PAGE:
The Nurture Assumption home page
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Copyright 2000 by Psicothema. May not be republished without permission.
[ in Spanish ]
Translation by the author
(The nurture assumption)
by Judith Rich Harris (1999)
Recently published in Spanish is an enjoyable yet rigorous book by an author whose professional life was devoted to writing textbooks for psychology students. The translation presents some problems, but they are not particularly important. For example, it confuses "gemelos" (identical twins) with "mellizos" (fraternal twins), but the description of both categories is correct, which is why it is easy to recognize the ambiguity. Also the title of the book is inadequate. Literally the original title would be "El supuesto de la crianza" in Spanish ["The Nurture Assumption"], much more fitting to the content than the one chosen by the Spanish publisher ["The Education Myth"].
The origin of "El mito de la educacion" is an article published in "Psychological Review" in 1995, which received the George A. Miller prize awarded by the American Psychological Association to works of noteworthy importance (Harris, 1995). The renowned psycholinguist Steven Pinker is the author of the Foreword to Harris's book. Pinker writes: "I predict that [The Nurture Assumption] will come to be seen as a turning point in the history of psychology."
The book has two general objectives: to call into question the idea that the personality of the offspring is formed or modified by its parents, and to offer an alternative perspective on the process through which the personality is formed. The author carefully collects and analyzes diverse findings in the social sciences. One of her first tasks is to demonstrate that children behave in one way within their homes (with their parents) and in another outside (away from their parents); that is, they use two codes of conduct suited to the context. The widespread idea that the parents can have a long-term influence on the personality of their children comes, according to Harris, from academic psychology, but it is akin to longstanding folk psychology. Nevertheless, the academic notion -- promulgated by socialization researchers -- has ended up influencing the popular conception, even though it rests upon a crucial error. The socialization researchers have forgotten to separate two sources of influence: the genes and the family environment. Thus, for example, if we analyzed a sample of parents and their biologically related children, and observed that there are some similarities between them, we might draw the (mistaken) conclusion that such similarities must be due to the former having created them in the latter. Nothing is farther from the truth: those similarities must be due largely to the genes that the children share with their parents, as has been demonstrated by the studies on adoption carried out by the behavior geneticists: "The failure to control for the effects of heredity makes the results of most socialization studies uninterpretable" (p. 47). A little farther on, Harris states something especially important for her thesis: "Children come into this world already different from each other. Their parents treat them differently because of their different characteristics" (p. 51).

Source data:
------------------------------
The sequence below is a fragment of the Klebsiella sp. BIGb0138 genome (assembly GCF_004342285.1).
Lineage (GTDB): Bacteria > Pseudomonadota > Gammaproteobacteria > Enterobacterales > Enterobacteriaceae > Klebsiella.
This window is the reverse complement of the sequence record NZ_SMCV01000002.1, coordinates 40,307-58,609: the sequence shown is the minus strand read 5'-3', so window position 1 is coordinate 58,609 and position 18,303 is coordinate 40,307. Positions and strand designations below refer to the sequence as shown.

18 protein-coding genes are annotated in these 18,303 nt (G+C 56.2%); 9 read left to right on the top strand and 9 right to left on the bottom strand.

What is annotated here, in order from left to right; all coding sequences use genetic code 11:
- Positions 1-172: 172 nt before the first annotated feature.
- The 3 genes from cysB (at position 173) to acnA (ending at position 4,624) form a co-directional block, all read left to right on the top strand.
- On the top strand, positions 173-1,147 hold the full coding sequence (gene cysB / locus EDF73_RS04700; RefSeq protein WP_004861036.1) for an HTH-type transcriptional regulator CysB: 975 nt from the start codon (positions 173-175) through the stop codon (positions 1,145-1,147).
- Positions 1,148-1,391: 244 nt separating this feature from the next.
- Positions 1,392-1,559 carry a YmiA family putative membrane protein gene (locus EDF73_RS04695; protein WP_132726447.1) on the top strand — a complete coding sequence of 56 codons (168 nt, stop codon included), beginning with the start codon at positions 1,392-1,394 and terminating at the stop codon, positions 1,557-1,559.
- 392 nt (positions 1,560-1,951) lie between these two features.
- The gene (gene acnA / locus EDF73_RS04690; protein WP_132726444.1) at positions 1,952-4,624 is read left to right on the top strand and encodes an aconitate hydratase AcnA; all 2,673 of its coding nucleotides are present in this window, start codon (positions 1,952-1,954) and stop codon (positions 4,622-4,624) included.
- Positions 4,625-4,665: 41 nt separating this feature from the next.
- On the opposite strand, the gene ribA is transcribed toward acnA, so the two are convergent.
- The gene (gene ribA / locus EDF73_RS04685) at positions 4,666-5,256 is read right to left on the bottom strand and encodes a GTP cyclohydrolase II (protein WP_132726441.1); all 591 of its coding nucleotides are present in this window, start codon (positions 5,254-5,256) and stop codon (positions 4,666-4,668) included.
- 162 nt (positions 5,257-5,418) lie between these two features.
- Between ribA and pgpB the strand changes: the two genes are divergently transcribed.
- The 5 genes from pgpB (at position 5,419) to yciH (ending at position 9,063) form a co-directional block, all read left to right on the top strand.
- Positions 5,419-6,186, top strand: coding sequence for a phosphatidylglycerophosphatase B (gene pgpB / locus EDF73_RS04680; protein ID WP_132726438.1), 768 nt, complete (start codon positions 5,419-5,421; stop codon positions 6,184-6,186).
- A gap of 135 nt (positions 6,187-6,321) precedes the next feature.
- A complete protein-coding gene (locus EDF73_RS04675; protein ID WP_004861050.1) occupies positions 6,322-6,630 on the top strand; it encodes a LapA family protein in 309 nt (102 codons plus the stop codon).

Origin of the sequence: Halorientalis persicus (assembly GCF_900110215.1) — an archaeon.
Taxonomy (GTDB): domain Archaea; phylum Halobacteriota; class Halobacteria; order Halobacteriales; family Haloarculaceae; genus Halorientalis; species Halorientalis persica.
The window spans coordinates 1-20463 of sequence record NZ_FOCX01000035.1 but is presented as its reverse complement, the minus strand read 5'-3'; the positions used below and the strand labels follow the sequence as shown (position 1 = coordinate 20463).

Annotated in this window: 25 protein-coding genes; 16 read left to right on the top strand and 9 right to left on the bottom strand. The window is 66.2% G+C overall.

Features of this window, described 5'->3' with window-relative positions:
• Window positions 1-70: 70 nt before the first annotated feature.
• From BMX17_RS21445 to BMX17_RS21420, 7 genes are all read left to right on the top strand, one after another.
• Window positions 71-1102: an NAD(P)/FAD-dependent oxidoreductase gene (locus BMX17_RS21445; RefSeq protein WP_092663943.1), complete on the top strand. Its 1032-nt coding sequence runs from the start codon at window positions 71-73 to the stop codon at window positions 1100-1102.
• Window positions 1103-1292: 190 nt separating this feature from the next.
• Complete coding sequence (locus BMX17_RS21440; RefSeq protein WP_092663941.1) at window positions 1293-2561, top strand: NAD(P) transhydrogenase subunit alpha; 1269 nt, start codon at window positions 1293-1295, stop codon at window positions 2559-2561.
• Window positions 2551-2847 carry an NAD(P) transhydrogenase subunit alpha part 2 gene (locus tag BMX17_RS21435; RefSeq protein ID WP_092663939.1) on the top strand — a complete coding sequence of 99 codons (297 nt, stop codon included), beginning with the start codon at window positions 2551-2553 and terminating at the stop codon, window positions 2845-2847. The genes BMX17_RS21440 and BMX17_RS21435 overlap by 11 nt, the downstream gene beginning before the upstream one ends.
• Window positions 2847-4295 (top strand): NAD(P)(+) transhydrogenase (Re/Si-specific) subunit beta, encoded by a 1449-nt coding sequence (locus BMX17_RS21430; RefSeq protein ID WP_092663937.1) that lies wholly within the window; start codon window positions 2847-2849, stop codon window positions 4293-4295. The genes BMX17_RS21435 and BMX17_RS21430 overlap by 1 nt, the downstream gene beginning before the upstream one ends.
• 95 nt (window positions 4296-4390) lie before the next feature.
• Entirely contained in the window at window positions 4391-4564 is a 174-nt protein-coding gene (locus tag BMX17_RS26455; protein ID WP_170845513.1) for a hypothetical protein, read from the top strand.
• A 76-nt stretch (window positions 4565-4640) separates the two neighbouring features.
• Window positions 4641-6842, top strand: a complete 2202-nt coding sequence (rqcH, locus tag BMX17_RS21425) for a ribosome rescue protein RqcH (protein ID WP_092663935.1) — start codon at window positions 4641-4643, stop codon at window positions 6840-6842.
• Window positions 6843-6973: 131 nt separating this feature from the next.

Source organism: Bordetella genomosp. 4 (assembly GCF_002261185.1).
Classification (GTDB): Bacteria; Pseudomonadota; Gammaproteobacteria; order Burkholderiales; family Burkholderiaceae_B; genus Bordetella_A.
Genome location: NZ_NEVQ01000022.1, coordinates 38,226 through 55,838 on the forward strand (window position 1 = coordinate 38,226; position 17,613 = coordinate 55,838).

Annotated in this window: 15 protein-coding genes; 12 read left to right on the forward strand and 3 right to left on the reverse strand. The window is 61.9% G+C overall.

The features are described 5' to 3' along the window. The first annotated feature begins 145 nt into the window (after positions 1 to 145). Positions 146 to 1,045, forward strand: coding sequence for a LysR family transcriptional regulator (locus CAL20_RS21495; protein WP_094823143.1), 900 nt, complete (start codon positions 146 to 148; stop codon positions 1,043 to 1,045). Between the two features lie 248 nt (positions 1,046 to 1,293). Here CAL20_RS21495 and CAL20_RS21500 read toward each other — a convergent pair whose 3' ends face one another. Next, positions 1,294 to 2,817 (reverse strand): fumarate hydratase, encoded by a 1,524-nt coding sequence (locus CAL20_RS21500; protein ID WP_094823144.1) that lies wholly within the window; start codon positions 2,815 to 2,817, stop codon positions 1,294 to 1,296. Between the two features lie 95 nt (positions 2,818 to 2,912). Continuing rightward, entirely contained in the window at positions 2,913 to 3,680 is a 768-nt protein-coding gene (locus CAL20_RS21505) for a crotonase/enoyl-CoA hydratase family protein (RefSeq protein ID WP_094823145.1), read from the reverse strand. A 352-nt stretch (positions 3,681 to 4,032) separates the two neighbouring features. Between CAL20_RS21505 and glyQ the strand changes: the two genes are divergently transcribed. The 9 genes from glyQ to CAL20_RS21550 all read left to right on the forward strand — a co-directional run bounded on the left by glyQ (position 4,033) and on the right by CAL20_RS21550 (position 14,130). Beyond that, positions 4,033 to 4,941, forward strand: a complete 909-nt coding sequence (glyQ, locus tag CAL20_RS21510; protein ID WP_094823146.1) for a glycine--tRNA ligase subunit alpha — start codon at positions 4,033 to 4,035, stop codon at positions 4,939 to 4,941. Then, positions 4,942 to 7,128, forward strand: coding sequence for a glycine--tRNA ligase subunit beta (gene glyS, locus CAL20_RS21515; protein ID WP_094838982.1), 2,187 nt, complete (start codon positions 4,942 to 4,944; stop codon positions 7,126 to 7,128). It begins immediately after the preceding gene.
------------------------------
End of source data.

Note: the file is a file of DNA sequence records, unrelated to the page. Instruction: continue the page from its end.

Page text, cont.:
Nevertheless, Harris, like the behavior geneticists, is very careful to make clear that, regarding the development of personality, everything does not depend on genetics. The formation of the child's personality is influenced by the environment at least as much as by the genes. But, which environment? According to her, the parents are not that environment. The environment that is relevant is composed, in essence, of the peer group. In fact, the theory that Harris proposes is called "Theory of Group Socialization": "Children are born with certain characteristics. Their genes predispose them to develop a certain kind of personality. But the environment can change them. Not 'nurture' -- not the environment their parents provide -- but the outside-the-home environment, the environment they share with their peers." (p. 192) In other words, socialization is not something that adults do to children, but something that the children do on their own. To support this idea, Harris relies on investigations done with animals, on the accumulated knowledge about humankind's past, on the results obtained by the behavior geneticists, and on a series of experiments on groups carried out by social psychologist in the '50s.
In the course of sifting through diverse relevant investigations to back up her theory, Harris has messages for those in charge of social action programs aimed at the adolescent population. For example, she offers her opinion of campaigns designed to discourage smoking. According to her, telling adolescents about the dangers of tobacco is not sensible, since it is propaganda designed by grownups. Because adults do not approve of smoking, adolescents feel more inclined to do it. There is resistance between adolescents and adults, basically because adolescents need to differentiate themselves -- Harris calls this "group contrast". The messages about behavior sent by adults make no sense to adolescents, because they create their own world and live in it.